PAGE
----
Here is the clip chart I use. I also have a behavior calendar that I send home in their take home folder each night. They color in whatever color their clip ends up on at the end of the day. Their parents can see their color for the day when they check their folder at home. If my students move up to blue or purple, they get a special note home from me. My students really strive to earn blue or purple! If my students move down to yellow, then I write a quick note home using these forms.

Class Dojo
I have really enjoyed using Class Dojo! I usually use it as my main behavior management strategy; I have used it along with a clip chart and also on it's own. When using it with a clip chart, I clip students down if they do not listen after two warnings. I usually take away a point as the warning, so the next step is a clip down. Like I said before, the clip chart is mainly for setting expectations in the beginning of the year. Class Dojo is what I focus on throughout the year.

I give way more points than I take away using Class Dojo. I like it because I can carry around my phone or an iPad and give/take away points right away. The students hear the "ding" and immediately they fix their behavior. To keep track of their points, I use this Class Dojo hundreds chart in the back of their homework folder. Every Friday, during pack up time, I walk around and show my students how many Dojo points they have. They color in the boxes until they reach that number. I have reward coupons that they can earn based on how many points they have. For example, when they reach 25 points, they get to choose something small, like a fun pencil or to chew bubble gum. When they reach 100 points, they can have lunch with the teacher, or sit at the teacher's desk.

Behavior Goals
I also tried something new in my classroom this year! I had my students set their own personal "behavior goals" every day. At the end of the day, we would have an afternoon meeting and talk about our goals. I have a whole blog post on how I used this in my class. You can read about it here: Behavior Goals.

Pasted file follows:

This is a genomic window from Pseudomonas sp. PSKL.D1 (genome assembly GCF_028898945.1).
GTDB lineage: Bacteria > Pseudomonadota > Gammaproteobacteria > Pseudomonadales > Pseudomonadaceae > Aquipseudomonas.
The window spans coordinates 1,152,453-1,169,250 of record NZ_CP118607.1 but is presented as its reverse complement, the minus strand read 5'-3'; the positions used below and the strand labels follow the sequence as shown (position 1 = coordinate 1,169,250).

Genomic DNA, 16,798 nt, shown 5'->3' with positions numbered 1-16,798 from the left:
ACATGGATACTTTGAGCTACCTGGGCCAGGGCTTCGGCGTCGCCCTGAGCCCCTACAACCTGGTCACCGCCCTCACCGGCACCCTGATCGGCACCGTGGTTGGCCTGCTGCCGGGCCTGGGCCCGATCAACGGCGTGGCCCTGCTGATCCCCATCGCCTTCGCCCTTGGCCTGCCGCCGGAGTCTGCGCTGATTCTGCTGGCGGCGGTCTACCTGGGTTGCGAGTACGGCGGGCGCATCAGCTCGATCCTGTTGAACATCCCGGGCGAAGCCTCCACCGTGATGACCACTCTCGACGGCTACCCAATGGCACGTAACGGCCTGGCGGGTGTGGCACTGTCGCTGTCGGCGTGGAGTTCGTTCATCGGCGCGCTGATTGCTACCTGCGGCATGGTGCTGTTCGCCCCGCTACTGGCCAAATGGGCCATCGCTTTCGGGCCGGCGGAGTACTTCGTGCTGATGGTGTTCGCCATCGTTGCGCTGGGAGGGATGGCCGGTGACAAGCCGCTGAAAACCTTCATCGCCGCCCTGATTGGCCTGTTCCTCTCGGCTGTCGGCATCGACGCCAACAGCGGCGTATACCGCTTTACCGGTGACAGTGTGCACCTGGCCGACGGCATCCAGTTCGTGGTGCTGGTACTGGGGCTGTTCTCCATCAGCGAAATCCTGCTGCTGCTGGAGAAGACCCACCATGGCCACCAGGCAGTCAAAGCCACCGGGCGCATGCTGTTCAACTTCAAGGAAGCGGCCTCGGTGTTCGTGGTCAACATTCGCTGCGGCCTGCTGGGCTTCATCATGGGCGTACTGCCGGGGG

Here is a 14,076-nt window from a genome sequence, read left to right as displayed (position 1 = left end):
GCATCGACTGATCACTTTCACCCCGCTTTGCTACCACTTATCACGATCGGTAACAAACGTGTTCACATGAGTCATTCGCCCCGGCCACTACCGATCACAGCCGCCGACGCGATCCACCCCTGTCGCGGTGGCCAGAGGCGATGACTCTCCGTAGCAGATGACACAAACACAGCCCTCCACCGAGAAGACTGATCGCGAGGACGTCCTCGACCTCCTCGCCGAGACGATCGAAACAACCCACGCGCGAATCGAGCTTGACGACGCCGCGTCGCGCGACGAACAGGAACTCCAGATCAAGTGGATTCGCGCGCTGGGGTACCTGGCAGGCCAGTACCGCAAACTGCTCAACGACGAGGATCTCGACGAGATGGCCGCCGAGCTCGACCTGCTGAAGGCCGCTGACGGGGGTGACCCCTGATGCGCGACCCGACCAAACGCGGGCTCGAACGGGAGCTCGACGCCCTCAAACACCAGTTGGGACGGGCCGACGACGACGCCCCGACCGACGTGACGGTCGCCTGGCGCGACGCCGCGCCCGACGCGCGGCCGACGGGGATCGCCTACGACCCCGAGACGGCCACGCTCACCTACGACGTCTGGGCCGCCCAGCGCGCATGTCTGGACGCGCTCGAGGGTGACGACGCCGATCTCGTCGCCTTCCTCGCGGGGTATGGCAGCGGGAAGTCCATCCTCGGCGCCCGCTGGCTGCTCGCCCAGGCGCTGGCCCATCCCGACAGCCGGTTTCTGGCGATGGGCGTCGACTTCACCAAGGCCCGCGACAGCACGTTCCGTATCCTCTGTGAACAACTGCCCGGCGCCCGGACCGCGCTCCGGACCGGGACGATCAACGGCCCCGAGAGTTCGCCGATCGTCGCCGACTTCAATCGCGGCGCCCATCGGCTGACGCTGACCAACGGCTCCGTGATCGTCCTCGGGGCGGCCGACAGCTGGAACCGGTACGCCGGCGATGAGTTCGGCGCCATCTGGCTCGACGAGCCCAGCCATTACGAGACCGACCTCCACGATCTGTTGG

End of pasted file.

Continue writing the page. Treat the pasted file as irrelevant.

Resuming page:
Desk Groups Management Ideas
My students are grouped into desk groups for our morning work, writing,  and whole group math time. Here are two ideas I use to help manage table groups and utilize our time at our desks.

•Table Points- This is a super simple way to motivate your students to listen and do their work at their table group! All you need is a little space on your whiteboard. I number each of my table groups and tell them that they are a team. Anytime a table group gets ready quickly, is listening, participating, working hard, cleans up quietly, I give them a tally mark. At the end of the week, whichever table group has the most table points, they get a small treat, like a special pencil or 5 minutes of computer time.

•Quiet Critters- I use these little guys during writing! I tell my students, "Writing needs to be quiet time, because we can't write while we are talking." I put one Quiet Critter on each student's desk. Quiet Critters like to watch them work quietly. However, if they talk, the Quiet Critters get scared and go back into their home. Students are not allowed to touch their critter or they lose their magic and have to go back home. If a Quiet Critter lasts through the lesson, they get a point, skittle, ticket, something small! Once one student talks and loses their critter, the rest of the class is silent! You can buy them pre-made here or make your own!



I hope you got a few new ideas on how to handle behavior in your classroom! Stop by next week to learn all about having an organized classroom!